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Feast of the Assumption

Alternative Festival
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The Feast of the Assumption commemorates, according to the Catholic Encyclopedia "(1) the happy departure of Mary from this life; (2) the assumption of her body into heaven." It's also the occasion for parades, street fairs, & so on <link 1>.

I propose a secular alternative, modeled on North American Thanksgiving. On that (fairly secular) holiday, extended families gather for a festive meal, and remind themselves of things which, at other times of year, they take too much for granted (good health, friends, loving family, the wide availability of cheap, effective means of suicide, whatever ....)

On the Alternative Feast of the Assumption, extended families would gather for a festive meal, and remind themselves of unquestioned assumptions they'd do well to re-examine (I'm good at X. I'd never vote for Y. My spouse loves me....)

I'd rather this be simply secular, but I think it's most likely to succeed as anti-religious. To keep out of WIBNI territory, I have in mind a small organization using a website both to promote the idea, and to raise money (by sales of FOTA-themed mugs, tee- shirs, & so on).

That means FOTA needs a logo. By analogy with the legged-fish DARWIN/ICThY logo, I propose something which, at first glance, appears to be religious: specifically, a Lorraine cross <link 2>. On closer examination, the two shorter cross-bars, while parallel to each other, don't quite make a right angle with the long bar:

It's actually a diagram of Euclid's 5th postulate <link 3> -- one of the most productively questioned unquestioned assumptions in human intellectual history.

mouseposture, Jun 12 2010

Feast of the Assumption http://query.nytime...5C1A96E9C94689ED7CF
[mouseposture, Jun 12 2010]

Lorraine Cross http://www.google.c...m=4&ved=0CDUQsAQwAw
[mouseposture, Jun 12 2010]

(?) Euclid's 5th http://escholarship...tations/AAI9605385/
[mouseposture, Jun 12 2010]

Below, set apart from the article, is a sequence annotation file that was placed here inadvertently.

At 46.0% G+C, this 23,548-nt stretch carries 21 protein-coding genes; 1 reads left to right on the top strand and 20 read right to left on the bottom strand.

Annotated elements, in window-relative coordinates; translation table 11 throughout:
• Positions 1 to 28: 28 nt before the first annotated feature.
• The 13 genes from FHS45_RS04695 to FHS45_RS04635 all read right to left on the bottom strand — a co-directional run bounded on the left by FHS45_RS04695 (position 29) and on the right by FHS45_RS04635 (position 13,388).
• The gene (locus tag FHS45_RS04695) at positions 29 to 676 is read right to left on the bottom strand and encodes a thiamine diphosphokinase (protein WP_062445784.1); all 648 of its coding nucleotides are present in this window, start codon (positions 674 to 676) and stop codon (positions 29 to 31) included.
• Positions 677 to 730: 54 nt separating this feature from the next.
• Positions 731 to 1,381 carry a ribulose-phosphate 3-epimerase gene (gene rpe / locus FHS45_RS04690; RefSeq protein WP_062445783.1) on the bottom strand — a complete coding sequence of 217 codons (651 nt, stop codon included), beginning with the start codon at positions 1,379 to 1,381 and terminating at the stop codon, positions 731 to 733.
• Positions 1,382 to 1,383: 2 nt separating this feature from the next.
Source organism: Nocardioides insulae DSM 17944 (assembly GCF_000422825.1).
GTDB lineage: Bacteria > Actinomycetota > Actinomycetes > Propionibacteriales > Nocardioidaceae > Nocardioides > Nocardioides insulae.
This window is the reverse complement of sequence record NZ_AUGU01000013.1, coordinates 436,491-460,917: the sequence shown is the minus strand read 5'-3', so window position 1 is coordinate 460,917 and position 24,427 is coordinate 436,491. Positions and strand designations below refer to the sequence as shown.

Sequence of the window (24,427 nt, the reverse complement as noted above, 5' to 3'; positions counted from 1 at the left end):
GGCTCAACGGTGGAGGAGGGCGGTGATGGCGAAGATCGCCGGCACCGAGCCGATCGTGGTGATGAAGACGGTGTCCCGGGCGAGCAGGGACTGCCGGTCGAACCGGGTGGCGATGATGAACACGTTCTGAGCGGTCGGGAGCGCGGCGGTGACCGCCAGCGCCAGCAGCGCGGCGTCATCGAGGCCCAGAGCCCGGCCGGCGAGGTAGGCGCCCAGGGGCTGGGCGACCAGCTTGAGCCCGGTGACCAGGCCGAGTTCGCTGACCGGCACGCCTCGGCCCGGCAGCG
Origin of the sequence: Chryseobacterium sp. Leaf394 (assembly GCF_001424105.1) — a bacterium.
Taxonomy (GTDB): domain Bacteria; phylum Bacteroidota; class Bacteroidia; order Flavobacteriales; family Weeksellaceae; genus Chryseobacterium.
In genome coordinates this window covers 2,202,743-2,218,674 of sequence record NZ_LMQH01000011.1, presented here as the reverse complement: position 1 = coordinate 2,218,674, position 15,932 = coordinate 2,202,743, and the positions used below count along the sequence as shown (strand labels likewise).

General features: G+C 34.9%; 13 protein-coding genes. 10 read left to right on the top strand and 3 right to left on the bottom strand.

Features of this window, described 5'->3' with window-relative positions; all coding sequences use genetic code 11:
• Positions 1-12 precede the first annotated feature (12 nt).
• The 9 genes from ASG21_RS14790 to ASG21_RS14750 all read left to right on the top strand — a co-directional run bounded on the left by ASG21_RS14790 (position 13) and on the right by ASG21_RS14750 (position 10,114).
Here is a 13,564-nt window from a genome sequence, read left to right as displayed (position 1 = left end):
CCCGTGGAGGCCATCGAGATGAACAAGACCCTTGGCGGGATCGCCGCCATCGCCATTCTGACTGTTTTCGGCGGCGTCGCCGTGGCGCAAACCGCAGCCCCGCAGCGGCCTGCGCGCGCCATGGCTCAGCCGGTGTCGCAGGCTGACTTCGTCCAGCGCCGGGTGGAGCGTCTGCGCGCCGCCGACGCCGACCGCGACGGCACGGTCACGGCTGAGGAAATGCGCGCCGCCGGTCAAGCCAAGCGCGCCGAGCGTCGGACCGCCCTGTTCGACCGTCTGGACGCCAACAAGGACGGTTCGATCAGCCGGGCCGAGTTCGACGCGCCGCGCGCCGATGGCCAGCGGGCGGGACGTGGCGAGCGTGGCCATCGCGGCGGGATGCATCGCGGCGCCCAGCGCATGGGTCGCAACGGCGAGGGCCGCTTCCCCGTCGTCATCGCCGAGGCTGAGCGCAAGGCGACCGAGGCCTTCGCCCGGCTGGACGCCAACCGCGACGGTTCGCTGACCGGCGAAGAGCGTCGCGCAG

[link]






       could call it something like "Giving Thanks Day"
FlyingToaster, Jun 12 2010
  

       Any processions on this day should involve representations of you, me, and an ass - because that's what happens when you assume.   

       On the word "assumption" - it does rather seem to have two very different connotations in the logical and religious senses - but beyond that, working on the construction of the word itself - if the word-ending '-tion' normally suggests a nounification of an act - a cementisation of some verb - it follows then that both the Parrallel line, and Mary were assumped.
zen_tom, Jun 15 2010
  

       Perhaps it would be less confusing if the secular event was known as "Feast of the Presumption".
jurist, Jun 15 2010
  

       [jurist] You're joking, I presume? Everybody knows the Feast of the Presumption is the occasion on which the title of Heir Presumptive is bestowed by the College of Heralds. A very _large_ feast, and it's considered a good omen for the coming reign if the Heir manages to eat everything that's put in front of him.   

       George IV, when he was Prince of Wales, was on notoriously bad terms with his father -- essentially the head of a rival court faction -- and his enemies managed to get particularly large portions put on his plate. He was, however, a gifted eater, and their scheme came to naught. He did find it necessary to unbutton the last button on his waistcoat, but carried it off with such panache, that it's considered de rigeur to this day.   

       Edit: I think I'd better point out that this is mostly bollocks.
mouseposture, Jun 15 2010
  

       I thought that was the Feast of the Apparent. My "heir-ror", apparently.
jurist, Jun 16 2010
  
      
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